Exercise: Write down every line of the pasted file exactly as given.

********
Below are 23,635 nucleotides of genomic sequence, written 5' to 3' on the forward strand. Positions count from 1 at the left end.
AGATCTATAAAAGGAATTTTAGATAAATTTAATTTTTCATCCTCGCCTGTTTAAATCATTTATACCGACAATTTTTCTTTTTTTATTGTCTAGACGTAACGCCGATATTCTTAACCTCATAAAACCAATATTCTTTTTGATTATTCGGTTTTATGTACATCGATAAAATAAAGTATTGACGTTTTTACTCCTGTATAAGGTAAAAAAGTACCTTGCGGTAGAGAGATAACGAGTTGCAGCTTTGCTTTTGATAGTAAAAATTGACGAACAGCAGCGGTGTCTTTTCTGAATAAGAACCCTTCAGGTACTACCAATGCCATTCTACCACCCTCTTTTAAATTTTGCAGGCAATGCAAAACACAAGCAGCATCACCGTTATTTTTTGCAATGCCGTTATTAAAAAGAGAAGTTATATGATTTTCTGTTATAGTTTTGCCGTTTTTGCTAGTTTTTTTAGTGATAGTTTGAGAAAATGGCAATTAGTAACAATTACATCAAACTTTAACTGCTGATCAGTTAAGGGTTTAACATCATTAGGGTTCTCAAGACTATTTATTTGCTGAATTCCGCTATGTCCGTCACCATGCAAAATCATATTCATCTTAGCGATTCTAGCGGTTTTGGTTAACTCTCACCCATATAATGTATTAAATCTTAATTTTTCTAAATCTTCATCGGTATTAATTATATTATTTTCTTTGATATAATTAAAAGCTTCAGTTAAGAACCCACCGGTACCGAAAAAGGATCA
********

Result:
Below are 23,635 nucleotides of genomic sequence, written 5' to 3' on the forward strand. Positions count from 1 at the left end.
AGATCTATAAAAGGAATTTTAGATAAATTTAATTTTTCATCCTCGCCTGTTTAAATCATTTATACCGACAATTTTTCTTTTTTTATTGTCTAGACGTAACGCCGATATTCTTAACCTCATAAAACCAATATTCTTTTTGATTATTCGGTTTTATGTACATCGATAAAATAAAGTATTGACGTTTTTACTCCTGTATAAGGTAAAAAAGTACCTTGCGGTAGAGAGATAACGAGTTGCAGCTTTGCTTTTGATAGTAAAAATTGACGAACAGCAGCGGTGTCTTTTCTGAATAAGAACCCTTCAGGTACTACCAATGCCATTCTACCACCCTCTTTTAAATTTTGCAGGCAATGCAAAACACAAGCAGCATCACCGTTATTTTTTGCAATGCCGTTATTAAAAAGAGAAGTTATATGATTTTCTGTTATAGTTTTGCCGTTTTTGCTAGTTTTTTTAGTGATAGTTTGAGAAAATGGCAATTAGTAACAATTACATCAAACTTTAACTGCTGATCAGTTAAGGGTTTAACATCATTAGGGTTCTCAAGACTATTTATTTGCTGAATTCCGCTATGTCCGTCACCATGCAAAATCATATTCATCTTAGCGATTCTAGCGGTTTTGGTTAACTCTCACCCATATAATGTATTAAATCTTAATTTTTCTAAATCTTCATCGGTATTAATTATATTATTTTCTTTGATATAATTAAAAGCTTCAGTTAAGAACCCACCGGTACCGAAAAAGGATCA